Editor's note: This column is part of a series featuring Lakeshore residents sharing their stories about why they feel compelled to be involved in the Black Lives Matter movement.
Reader’s World has been a staple of downtown Holland ever since it opened in 1967 by current owner Lisa Hungerink's grandfather and parents. I’ve worked at the beloved book shop since October 2018 but had previously been a customer for a long time. In fact, when I moved to Holland in 2010 Reader’s World was the very first place I checked out.
Lisa Hungerink, the third-generation of Reader's World, and Steven Penkevich.
The store participates in many community events, including partnering with the Big Read every year to get copies of the books to the public, working together with teachers to create summer reading courses, and even offering discounts to book clubs to help keep people connected through the power of reading.
Like everyone on staff, I believe literature has the potential to build empathy, empower understanding, and shape worldviews, and so the store tries to maintain a well-curated and diverse stock of books to fit a wide variety of needs.
After the murder of George Floyd in late May, the staff was looking for productive ways to show support for the Black Lives Matter movement and to help the local community respond in light of the protests going on around the country.
That is when an amazing friend of the bookstore — who would prefer to remain anonymous — came up with the idea of a pay-it-forward donation to allow people to obtain a book on the topic of antiracism free of charge.
The personal donation was incredibly generous, and I am grateful to the donor for both the gift and the idea. Remarkably, within hours of a store post about the opportunity on social media, it had been shared more than 300 times. Everyone from locals and regional community organizations to a pastor in New York passed the word along.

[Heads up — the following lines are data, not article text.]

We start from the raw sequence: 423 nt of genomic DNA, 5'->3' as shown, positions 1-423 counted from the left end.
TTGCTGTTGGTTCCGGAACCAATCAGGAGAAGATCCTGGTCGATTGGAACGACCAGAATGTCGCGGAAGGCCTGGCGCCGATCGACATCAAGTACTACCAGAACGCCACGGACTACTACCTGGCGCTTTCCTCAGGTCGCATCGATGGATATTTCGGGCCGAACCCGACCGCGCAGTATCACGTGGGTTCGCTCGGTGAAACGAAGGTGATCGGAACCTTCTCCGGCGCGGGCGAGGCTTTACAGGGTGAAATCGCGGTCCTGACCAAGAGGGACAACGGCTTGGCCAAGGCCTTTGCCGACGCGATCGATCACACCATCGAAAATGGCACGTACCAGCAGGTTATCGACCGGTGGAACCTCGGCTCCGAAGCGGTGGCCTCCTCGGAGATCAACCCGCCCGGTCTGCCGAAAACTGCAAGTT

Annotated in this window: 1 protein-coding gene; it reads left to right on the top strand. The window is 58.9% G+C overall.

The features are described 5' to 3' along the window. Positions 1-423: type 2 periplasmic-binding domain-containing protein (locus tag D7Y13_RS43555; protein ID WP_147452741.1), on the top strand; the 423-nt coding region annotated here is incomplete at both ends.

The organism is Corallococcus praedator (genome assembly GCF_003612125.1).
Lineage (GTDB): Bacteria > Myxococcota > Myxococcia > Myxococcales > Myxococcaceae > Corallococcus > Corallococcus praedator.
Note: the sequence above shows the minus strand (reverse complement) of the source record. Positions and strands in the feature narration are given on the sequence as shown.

A stream of people
The store opened June 4 to a constant stream of people hoping to pick up a book. It was wonderful to see. The books ran out quickly, but the store started taking orders for when the publishers are able to replenish stock. People did not seem to mind potentially having to wait, and many were delighted to hear that these books have become so immensely popular nationwide.
Steven Penkevich in front of Reader's World in downtown Holland.
The most commonly asked-for titles were Stamped From the Beginning: The Definitive History of Racist Ideas in America
, by Ibram X. Kendi, as well as the young readers’ edition of that book, titled Stamped
, which was co-written with Jason Reynolds; I’m Still Here: Black Dignity In a World Made For Whiteness
, by Grand Rapids author Austin Channing Brown; and Me and White Supremacy
, by Layla Saad.
Budget depleted quickly
Ultimately, in less than three hours that morning, the store went through the donated budget, which already had been doubled by the gracious donor after seeing the tremendous amount of interest in the books. Thanks to the teamwork of our tremendous staff and all their hard work the whole event went smoothly.
Reader’s World is hoping to offer this opportunity again soon. Although Holland is known for being a Dutch area, it is, in fact, a wonderfully diverse community, and the store would like to help that diversity flourish. After all, Reader’s World has been through over 50 years of American history and now wants to help people understand the struggles and suffering led to the Black Lives Matter movement. Books are one way to share that experience.
Finding ways to promote anti-racist learning will hopefully lead to people taking the lessons to heart and expressing them through their actions. Unfortunately, most of the titles are currently awaiting a reprinting, but there are already several interested donors who would like to assist the store in providing more free copies of the aforementioned books when they do become available.
I would encourage everyone to read them and take them to heart.
Steven Penkevich is a Holland resident and poet.
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